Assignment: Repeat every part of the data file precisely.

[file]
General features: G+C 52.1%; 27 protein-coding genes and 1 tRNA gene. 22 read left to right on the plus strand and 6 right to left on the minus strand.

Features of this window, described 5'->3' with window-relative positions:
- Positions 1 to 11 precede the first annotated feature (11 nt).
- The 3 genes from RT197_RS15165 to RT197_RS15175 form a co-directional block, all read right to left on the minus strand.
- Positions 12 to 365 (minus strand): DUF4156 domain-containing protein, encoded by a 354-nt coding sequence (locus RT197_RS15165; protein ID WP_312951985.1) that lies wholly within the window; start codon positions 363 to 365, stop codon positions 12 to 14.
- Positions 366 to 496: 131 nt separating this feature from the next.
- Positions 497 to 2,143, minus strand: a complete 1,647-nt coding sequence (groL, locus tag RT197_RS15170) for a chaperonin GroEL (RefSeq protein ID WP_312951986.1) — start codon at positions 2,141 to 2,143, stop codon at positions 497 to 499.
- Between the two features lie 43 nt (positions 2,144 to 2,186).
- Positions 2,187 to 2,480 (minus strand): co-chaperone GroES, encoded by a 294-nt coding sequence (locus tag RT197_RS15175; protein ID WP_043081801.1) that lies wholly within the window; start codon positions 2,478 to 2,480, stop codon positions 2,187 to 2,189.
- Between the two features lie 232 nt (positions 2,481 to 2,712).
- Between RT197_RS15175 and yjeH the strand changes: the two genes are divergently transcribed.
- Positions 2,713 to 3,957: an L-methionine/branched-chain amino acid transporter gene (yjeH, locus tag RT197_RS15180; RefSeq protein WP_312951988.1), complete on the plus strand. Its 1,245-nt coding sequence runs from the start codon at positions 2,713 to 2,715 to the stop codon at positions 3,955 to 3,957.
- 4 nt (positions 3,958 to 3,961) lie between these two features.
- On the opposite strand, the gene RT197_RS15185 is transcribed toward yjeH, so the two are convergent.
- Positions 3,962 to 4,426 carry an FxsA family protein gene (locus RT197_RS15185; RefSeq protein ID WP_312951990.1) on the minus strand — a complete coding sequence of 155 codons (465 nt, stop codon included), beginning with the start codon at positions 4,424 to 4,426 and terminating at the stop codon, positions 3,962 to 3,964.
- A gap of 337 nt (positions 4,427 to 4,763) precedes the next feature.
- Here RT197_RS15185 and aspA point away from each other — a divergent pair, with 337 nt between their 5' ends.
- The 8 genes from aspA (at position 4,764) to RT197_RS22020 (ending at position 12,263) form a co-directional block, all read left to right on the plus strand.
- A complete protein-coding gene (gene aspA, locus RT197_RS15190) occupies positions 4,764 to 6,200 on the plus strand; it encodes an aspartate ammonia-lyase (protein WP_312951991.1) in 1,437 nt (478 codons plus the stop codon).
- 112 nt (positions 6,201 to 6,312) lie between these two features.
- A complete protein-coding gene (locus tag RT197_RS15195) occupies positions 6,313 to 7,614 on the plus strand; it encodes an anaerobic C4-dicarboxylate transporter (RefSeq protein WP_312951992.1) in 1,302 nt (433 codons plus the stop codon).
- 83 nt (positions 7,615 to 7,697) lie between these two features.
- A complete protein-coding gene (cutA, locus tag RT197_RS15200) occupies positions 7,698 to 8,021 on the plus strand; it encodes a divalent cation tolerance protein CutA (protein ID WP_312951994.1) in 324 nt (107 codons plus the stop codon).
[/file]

General features: G+C 52.1%; 27 protein-coding genes and 1 tRNA gene. 22 read left to right on the plus strand and 6 right to left on the minus strand.

Features of this window, described 5'->3' with window-relative positions:
- Positions 1 to 11 precede the first annotated feature (11 nt).
- The 3 genes from RT197_RS15165 to RT197_RS15175 form a co-directional block, all read right to left on the minus strand.
- Positions 12 to 365 (minus strand): DUF4156 domain-containing protein, encoded by a 354-nt coding sequence (locus RT197_RS15165; protein ID WP_312951985.1) that lies wholly within the window; start codon positions 363 to 365, stop codon positions 12 to 14.
- Positions 366 to 496: 131 nt separating this feature from the next.
- Positions 497 to 2,143, minus strand: a complete 1,647-nt coding sequence (groL, locus tag RT197_RS15170) for a chaperonin GroEL (RefSeq protein ID WP_312951986.1) — start codon at positions 2,141 to 2,143, stop codon at positions 497 to 499.
- Between the two features lie 43 nt (positions 2,144 to 2,186).
- Positions 2,187 to 2,480 (minus strand): co-chaperone GroES, encoded by a 294-nt coding sequence (locus tag RT197_RS15175; protein ID WP_043081801.1) that lies wholly within the window; start codon positions 2,478 to 2,480, stop codon positions 2,187 to 2,189.
- Between the two features lie 232 nt (positions 2,481 to 2,712).
- Between RT197_RS15175 and yjeH the strand changes: the two genes are divergently transcribed.
- Positions 2,713 to 3,957: an L-methionine/branched-chain amino acid transporter gene (yjeH, locus tag RT197_RS15180; RefSeq protein WP_312951988.1), complete on the plus strand. Its 1,245-nt coding sequence runs from the start codon at positions 2,713 to 2,715 to the stop codon at positions 3,955 to 3,957.
- 4 nt (positions 3,958 to 3,961) lie between these two features.
- On the opposite strand, the gene RT197_RS15185 is transcribed toward yjeH, so the two are convergent.
- Positions 3,962 to 4,426 carry an FxsA family protein gene (locus RT197_RS15185; RefSeq protein ID WP_312951990.1) on the minus strand — a complete coding sequence of 155 codons (465 nt, stop codon included), beginning with the start codon at positions 4,424 to 4,426 and terminating at the stop codon, positions 3,962 to 3,964.
- A gap of 337 nt (positions 4,427 to 4,763) precedes the next feature.
- Here RT197_RS15185 and aspA point away from each other — a divergent pair, with 337 nt between their 5' ends.
- The 8 genes from aspA (at position 4,764) to RT197_RS22020 (ending at position 12,263) form a co-directional block, all read left to right on the plus strand.
- A complete protein-coding gene (gene aspA, locus RT197_RS15190) occupies positions 4,764 to 6,200 on the plus strand; it encodes an aspartate ammonia-lyase (protein WP_312951991.1) in 1,437 nt (478 codons plus the stop codon).
- 112 nt (positions 6,201 to 6,312) lie between these two features.
- A complete protein-coding gene (locus tag RT197_RS15195) occupies positions 6,313 to 7,614 on the plus strand; it encodes an anaerobic C4-dicarboxylate transporter (RefSeq protein WP_312951992.1) in 1,302 nt (433 codons plus the stop codon).
- 83 nt (positions 7,615 to 7,697) lie between these two features.
- A complete protein-coding gene (cutA, locus tag RT197_RS15200) occupies positions 7,698 to 8,021 on the plus strand; it encodes a divalent cation tolerance protein CutA (protein ID WP_312951994.1) in 324 nt (107 codons plus the stop codon).